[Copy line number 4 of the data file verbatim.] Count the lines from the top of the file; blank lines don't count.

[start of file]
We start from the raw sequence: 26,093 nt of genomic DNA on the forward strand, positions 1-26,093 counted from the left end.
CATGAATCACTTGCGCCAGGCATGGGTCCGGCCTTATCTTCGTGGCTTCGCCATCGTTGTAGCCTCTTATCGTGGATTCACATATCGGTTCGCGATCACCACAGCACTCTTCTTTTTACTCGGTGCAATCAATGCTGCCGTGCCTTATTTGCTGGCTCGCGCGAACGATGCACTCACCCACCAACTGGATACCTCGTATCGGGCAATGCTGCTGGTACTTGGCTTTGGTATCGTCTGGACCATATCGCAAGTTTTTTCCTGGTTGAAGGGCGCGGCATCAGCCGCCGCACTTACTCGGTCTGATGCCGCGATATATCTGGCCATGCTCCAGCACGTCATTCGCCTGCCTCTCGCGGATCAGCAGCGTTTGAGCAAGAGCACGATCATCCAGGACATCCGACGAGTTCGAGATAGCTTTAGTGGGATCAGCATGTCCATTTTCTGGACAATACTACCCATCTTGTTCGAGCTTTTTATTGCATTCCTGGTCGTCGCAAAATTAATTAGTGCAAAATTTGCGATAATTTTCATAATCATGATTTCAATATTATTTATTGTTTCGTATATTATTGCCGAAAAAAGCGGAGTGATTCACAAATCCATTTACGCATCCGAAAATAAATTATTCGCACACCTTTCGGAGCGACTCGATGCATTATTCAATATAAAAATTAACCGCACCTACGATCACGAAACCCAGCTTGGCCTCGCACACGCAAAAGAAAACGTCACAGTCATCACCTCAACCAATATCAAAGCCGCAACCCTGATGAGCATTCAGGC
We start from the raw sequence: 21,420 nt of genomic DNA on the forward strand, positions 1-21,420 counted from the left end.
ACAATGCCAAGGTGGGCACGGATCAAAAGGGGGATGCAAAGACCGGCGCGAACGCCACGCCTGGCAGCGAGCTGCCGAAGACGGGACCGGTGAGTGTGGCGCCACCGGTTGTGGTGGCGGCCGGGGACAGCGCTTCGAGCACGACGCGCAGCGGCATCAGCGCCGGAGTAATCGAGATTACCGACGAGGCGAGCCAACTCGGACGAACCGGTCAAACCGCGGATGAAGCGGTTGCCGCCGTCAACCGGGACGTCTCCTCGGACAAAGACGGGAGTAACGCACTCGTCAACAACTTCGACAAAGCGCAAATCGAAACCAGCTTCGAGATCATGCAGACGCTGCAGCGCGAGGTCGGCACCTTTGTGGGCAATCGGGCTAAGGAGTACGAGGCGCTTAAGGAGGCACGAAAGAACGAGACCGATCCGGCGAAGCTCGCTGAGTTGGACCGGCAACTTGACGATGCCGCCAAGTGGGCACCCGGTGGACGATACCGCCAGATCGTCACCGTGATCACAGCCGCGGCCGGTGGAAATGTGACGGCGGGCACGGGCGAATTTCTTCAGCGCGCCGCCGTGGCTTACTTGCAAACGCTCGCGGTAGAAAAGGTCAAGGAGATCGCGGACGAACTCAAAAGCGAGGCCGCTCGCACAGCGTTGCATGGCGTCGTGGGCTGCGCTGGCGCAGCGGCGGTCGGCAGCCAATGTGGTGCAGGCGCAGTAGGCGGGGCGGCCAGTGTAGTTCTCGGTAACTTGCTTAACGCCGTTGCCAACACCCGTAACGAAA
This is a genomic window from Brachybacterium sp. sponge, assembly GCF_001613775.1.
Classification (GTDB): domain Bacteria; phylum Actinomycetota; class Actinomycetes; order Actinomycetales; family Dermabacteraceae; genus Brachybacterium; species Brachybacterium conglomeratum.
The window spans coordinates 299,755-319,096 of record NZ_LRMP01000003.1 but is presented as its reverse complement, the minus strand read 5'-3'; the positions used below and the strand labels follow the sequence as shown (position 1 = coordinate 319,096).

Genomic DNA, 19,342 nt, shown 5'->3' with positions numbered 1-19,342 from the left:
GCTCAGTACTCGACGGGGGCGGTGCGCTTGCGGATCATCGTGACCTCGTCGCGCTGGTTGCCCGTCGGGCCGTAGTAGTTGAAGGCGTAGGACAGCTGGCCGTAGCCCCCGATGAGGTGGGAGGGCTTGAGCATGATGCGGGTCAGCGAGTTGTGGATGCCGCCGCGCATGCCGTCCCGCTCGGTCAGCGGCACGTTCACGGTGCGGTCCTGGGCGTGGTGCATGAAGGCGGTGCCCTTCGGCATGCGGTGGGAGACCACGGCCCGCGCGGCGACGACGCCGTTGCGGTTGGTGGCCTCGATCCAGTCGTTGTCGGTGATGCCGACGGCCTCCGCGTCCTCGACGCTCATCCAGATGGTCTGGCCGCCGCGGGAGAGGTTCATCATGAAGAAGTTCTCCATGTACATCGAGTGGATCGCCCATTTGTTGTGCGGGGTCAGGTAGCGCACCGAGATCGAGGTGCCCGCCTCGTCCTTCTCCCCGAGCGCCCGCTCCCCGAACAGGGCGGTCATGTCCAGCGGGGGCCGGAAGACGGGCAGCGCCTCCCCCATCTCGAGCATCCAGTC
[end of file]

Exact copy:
ACAATGCCAAGGTGGGCACGGATCAAAAGGGGGATGCAAAGACCGGCGCGAACGCCACGCCTGGCAGCGAGCTGCCGAAGACGGGACCGGTGAGTGTGGCGCCACCGGTTGTGGTGGCGGCCGGGGACAGCGCTTCGAGCACGACGCGCAGCGGCATCAGCGCCGGAGTAATCGAGATTACCGACGAGGCGAGCCAACTCGGACGAACCGGTCAAACCGCGGATGAAGCGGTTGCCGCCGTCAACCGGGACGTCTCCTCGGACAAAGACGGGAGTAACGCACTCGTCAACAACTTCGACAAAGCGCAAATCGAAACCAGCTTCGAGATCATGCAGACGCTGCAGCGCGAGGTCGGCACCTTTGTGGGCAATCGGGCTAAGGAGTACGAGGCGCTTAAGGAGGCACGAAAGAACGAGACCGATCCGGCGAAGCTCGCTGAGTTGGACCGGCAACTTGACGATGCCGCCAAGTGGGCACCCGGTGGACGATACCGCCAGATCGTCACCGTGATCACAGCCGCGGCCGGTGGAAATGTGACGGCGGGCACGGGCGAATTTCTTCAGCGCGCCGCCGTGGCTTACTTGCAAACGCTCGCGGTAGAAAAGGTCAAGGAGATCGCGGACGAACTCAAAAGCGAGGCCGCTCGCACAGCGTTGCATGGCGTCGTGGGCTGCGCTGGCGCAGCGGCGGTCGGCAGCCAATGTGGTGCAGGCGCAGTAGGCGGGGCGGCCAGTGTAGTTCTCGGTAACTTGCTTAACGCCGTTGCCAACACCCGTAACGAAA